Rene

Hi Rene,

could you please write a topic about multicast sparse mode between Vlans SVI at on core switch ( layer 3.

how the multicast routing table will be one we enabled that in one Vlan then once add one more vlan in the multicast group .

regards

Hello ABC

You can make suggestions about topics at this page:

As for your specific question, you shouldn’t see a difference between how a multicast routing table will be for a L3 switch with multiple SVIs or just a router with multiple ports as members of a single multicast group. You can actually modify Rene’s topology in this lesson to accommodate that and see it first hand.

I hope this has been helpful!

Laz

Rene,

Can I use a layer 3 switch instead of a router in the labs for multicast?

Hello David

If the switch platform supports multicast functionality such as PIM and RP and the rest, then sure, you can use an L3 switch. The Catalyst 3850 with the appropriate IOS for example, supports all of the required parameters.

For features such as IGMP, an L3 switch would also do the trick since it does support L2 multicast features as well.

I hope this has been helpful!

Laz

Hi Laz and Rene,

I might have known the answer for my next question before, but right now after memorizing this topic again, I can’t find a solution for the behaviour as described below:

We can overcome duplicate multicast traffic by using the RPF check to the (S,G) group, and the router that receive the duplicate streams will only accept the packets from the lower metric path - which means only the best path link will accept the multicast traffic if it will be duplicated/received from different paths. (I’ts not the same topology as with PIM Assert, I’m talking about different physical links which means different segments to receive the traffic from)

What happen when the traffic will come from different paths with the same metric?
How would the duplicate data can be avoided in such scenario?

(I tried to lab such a scenario and forced igmp join from 2 different links for the same group , I can see the join messages but for some reason, one of the routers in the middle between the RP wouldn’t insert the interface which received the igmp report message to the OIL - and I can’t figure out why this is happening, after all both of the two middle routers do advertises the IGMP REPORT as a PIM JOIN but one of them doesn’t insert the port from which the igmp report came from to the OIL for that multicast group)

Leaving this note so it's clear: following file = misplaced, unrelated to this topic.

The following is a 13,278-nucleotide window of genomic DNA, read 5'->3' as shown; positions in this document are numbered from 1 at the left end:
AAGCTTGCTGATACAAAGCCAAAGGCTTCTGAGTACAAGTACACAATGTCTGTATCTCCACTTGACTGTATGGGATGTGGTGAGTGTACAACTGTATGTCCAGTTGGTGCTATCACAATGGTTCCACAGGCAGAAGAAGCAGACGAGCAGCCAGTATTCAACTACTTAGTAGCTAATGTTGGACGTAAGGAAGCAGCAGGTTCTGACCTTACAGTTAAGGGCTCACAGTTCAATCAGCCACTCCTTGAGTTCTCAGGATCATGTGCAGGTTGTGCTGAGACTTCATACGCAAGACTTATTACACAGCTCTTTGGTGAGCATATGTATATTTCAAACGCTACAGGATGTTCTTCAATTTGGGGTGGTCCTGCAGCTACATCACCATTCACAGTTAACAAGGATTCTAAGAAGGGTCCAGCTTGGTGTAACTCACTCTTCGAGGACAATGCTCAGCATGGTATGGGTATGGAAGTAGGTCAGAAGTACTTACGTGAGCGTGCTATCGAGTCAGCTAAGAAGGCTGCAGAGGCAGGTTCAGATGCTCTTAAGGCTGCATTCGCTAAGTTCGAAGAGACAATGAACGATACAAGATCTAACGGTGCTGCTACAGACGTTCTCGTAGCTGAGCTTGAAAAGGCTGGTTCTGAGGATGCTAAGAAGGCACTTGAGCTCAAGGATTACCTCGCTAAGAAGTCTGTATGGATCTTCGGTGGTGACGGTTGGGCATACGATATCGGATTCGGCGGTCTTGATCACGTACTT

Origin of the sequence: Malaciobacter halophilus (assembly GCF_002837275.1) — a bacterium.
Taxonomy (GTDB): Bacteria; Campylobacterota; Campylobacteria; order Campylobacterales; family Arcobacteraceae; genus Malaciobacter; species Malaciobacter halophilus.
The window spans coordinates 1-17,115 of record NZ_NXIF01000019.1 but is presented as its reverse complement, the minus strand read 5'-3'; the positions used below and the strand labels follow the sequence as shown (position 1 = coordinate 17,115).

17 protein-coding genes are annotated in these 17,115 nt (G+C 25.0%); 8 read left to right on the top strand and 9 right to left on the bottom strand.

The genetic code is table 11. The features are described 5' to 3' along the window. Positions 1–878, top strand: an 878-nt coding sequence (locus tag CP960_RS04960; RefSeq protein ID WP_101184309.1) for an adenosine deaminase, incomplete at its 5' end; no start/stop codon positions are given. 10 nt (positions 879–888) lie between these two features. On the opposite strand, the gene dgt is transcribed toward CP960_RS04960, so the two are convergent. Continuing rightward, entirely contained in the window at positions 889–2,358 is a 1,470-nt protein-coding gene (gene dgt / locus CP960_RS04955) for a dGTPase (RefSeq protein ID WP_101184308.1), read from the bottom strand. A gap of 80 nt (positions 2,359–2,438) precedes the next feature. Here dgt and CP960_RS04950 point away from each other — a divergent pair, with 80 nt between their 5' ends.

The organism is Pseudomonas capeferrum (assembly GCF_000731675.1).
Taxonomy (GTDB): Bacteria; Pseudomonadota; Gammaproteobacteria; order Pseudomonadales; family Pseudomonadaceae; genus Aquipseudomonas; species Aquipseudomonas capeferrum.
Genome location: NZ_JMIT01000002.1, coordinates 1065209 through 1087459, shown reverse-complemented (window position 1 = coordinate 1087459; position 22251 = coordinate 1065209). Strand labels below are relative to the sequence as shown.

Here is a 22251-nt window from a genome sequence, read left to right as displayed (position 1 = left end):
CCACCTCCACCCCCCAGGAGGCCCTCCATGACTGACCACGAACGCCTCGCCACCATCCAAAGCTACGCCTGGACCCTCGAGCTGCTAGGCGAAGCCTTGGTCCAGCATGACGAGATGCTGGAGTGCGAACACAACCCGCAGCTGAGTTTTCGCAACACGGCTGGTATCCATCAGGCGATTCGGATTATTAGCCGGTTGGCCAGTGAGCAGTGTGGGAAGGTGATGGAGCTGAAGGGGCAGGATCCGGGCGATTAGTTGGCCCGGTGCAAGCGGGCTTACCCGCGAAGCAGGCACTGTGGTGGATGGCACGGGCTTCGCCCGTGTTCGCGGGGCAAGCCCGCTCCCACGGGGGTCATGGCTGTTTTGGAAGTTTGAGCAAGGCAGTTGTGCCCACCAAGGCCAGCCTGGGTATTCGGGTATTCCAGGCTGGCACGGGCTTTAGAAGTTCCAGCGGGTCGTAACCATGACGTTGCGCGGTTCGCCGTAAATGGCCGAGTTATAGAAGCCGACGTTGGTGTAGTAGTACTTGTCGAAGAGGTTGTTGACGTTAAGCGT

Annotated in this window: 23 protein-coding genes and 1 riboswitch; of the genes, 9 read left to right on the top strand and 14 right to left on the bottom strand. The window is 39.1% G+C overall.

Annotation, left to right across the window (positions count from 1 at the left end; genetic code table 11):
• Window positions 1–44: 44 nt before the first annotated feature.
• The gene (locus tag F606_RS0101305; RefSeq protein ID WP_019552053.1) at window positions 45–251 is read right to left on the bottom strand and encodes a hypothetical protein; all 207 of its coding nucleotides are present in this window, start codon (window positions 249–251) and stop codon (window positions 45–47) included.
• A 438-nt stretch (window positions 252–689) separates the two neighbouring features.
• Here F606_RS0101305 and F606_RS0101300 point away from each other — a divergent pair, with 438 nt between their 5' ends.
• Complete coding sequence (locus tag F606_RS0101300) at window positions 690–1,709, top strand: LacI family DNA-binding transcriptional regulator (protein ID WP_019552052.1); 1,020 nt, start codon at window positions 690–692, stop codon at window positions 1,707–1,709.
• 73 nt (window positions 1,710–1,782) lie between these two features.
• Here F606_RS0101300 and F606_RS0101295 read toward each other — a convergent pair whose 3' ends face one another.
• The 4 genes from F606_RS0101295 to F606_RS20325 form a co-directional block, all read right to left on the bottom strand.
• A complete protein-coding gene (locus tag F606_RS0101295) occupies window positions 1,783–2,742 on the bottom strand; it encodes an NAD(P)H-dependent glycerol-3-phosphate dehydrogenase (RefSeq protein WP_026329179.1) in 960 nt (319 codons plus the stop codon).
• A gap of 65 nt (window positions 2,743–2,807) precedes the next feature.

Thanks you vey much again!

Hello Nitay

By default, when you have multiple equal-cost paths in multicast, the PIM neighbor with the highest IP address will be used.

You can find out more about this behaviour at the following Cisco documentation.

I hope this has been helpful!

Laz

I have a question about the Multicast group creation and assignment. How do I know what group to make? I am trying to clean up a botched Multicast issue configuration and I am still pretty new to multicasting and your material has been great. But I have multiple groups showing up on my L3/L2 switches but no interfaces are assigned to a multicast group or an RP. I see you use 239.1.1.1, but I have 224.0.1.60, 239.1.0.1, 239.255.255.250/253/254 and 225.86.67.83, how do I know what group to create?

Hello Patrick

The multicast addresses that you can use are in the range of 224.0.0.0 to 239.255.255.255, but there are some reserved addresses within that range. The IP addresses you are using are all within the free for use ranges, except for 224.0.1.60 which is a well known multicast address registered as hp-device-disc as seen from the IANA address. Without researching it further, it is likely used by a service on an HP network device.

Now having said that, how do you know what groups to create? It depends on what you want to achieve. Remember that the groups are actually created by the hosts trying to join a multicast group. It is the ip igmp join-group command (in the case of a Cisco device) that causes a host to begin sending join requests, which eventually adds the multicast group to the routing table of the routers. (In the case of a computer, the OS is responsible for sending out these join requests based on some application that is managing these communications.)

So what groups will be created simply depends on the hosts (and the multicast sources) and the applications that they are running.

I hope this has been helpful!

Laz

Hi Rene,

Thanks for this Multicast lesson, this was very helpful to understand the basics.

Laszlo

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Hello Laz and Rene,
Thank you for the lesson, it’s very clear but I have two questions :slight_smile:
I understand that pim sparse mode is preferred but If we have only one router with several vlans in the network; does it matter if we have pim dense mode or sparse mode?
My second question is related with igmp snooping querior which I didn’t understand much. I read on a document that it can be used instead of multicast router. let’s say if we have a video source in local Lan in a vlan 10 and clients reside in vlan 10 and vlan 20; the router is an old one which can’t handle multicast routing or if we don’t have access to the router; having one switch (L2orL3?) configred as igmp snooping querior per vlan; will help the hosts to get the multicast stream?
Thanks for your valuable work.

Hello Ike

If you only have a single router, then it won’t make a difference if you are using dense or sparse mode. These modes affect how routers forward multicast traffic to other routers. If you have only a single router, then the mode won’t affect how multicast functions.

Concerning the use of a multicast querier, you can take a look at the following lesson which describes how to implement IGMP snooping with and without a router.

I hope this has been helpful!

Laz

Thank you very much Laz, that is what I was looking for.